Three Business-Process-as-a-Service Case Studies
The Business-Process-as-a-Service (BPaaS) market is on the rise, with an expected compound annual growth rate of 23.7% from 2015 through 2020, according to Markets and Markets.
Smart manufacturing is buzzing right now, but some organizations might still be a little lost as to what this change really means.
The growing wave of cloud services provides businesses with easy access to a wide range of technology, often at a more affordable price and with added flexibility. In all, the public cloud services market is expected to grow by 18% in market value this year, according to Gartner. One of the largest and most well-known segments of that market is Business Software as a Service; these BPaaS solutions include applications in areas ranging from customer relationship management to energy management.
Software as a Service (SaaS) solutions are still on the rise, with more companies choosing the flexibility and convenience of platforms hosted remotely by another company. While the market is maturing, the value of the SaaS industry is still expected to grow by 20% in 2017, finds Gartner.
In the quest to reduce costs and increase profitability, businesses can take plenty of static steps to save energy, such as replacing dated lighting or HVAC equipment. The hope is that the end result will always be that the new devices or equipment will run more efficiently and therefore produce energy savings.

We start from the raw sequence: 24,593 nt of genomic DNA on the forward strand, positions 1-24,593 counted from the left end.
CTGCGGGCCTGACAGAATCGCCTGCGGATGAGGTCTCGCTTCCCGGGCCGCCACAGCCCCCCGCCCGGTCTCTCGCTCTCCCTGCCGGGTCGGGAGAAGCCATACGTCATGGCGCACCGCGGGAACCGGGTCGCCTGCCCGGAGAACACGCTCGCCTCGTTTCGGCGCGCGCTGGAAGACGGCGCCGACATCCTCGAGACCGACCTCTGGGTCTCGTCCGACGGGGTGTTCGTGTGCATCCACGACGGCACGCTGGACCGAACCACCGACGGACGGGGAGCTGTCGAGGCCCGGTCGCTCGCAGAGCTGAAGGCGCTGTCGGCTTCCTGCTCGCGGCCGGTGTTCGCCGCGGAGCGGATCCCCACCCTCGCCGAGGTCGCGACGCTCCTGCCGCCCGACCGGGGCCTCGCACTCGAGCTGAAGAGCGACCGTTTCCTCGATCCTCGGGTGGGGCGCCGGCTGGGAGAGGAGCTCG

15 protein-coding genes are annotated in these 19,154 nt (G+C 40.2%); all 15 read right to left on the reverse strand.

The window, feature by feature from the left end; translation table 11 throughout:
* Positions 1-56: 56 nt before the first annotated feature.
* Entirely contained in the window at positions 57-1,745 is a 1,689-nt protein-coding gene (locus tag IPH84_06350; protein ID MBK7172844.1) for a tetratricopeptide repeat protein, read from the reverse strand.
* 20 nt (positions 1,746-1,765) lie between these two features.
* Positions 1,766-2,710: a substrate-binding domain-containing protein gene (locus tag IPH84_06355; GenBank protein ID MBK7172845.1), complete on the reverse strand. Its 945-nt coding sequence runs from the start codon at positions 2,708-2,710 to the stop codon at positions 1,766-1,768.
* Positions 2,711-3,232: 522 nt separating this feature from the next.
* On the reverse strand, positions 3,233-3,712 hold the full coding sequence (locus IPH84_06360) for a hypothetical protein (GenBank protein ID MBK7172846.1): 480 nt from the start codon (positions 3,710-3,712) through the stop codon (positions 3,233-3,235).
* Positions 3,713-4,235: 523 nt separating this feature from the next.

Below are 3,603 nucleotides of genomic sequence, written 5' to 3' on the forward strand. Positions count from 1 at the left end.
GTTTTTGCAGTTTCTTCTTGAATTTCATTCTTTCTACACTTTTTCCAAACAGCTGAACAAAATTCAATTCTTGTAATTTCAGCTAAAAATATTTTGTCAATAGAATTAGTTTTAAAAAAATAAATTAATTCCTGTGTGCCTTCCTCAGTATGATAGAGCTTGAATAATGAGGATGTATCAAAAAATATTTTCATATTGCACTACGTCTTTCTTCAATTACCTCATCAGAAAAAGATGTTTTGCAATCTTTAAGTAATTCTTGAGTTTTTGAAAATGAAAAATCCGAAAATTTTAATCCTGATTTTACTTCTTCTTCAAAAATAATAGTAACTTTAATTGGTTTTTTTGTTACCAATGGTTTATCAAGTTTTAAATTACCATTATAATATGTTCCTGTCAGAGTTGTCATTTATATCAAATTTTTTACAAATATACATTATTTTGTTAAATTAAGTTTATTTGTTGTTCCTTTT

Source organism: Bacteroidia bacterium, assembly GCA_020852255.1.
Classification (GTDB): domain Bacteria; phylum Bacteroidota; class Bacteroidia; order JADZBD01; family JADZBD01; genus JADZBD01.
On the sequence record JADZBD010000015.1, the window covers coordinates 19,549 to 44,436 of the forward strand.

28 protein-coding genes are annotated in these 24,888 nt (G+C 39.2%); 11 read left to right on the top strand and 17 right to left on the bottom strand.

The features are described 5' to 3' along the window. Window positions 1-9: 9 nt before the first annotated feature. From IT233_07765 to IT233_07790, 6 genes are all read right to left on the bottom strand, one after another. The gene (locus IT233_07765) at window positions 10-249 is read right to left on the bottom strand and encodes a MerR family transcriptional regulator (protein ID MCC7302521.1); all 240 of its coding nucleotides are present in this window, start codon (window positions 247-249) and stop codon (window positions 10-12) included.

While many businesses fear revealing too much to customers and employees, transparency can have a powerful effect on improving trust and loyalty, thereby helping businesses in the long run.
The manufacturing industry is shedding its past image of hard, bulky manual labor and evolving to become more digital and nimble with the widespread implementation of industrial energy analytics systems and software. This change has brought about a new terminology called smart manufacturing, which California Manufacturing Technology Consulting (CMTC) defines as “the use of real-time data and technology when, where and in the forms that are needed by people and machines.”
Software-as-a-Service (SaaS), meaning software that is provided as a subscription and hosted remotely, continues to grow and replace the old model of companies having to host applications themselves while often paying a large upfront licensing fee. From 2015-2020, Cisco projects that SaaS will attain a compound annual growth rate of 30%.
While referred to interchangeably, building management systems (BMS) and energy analytics software (EAS) are quite different forms of energy analytics management. energy-analytics-software-different-building-management-system
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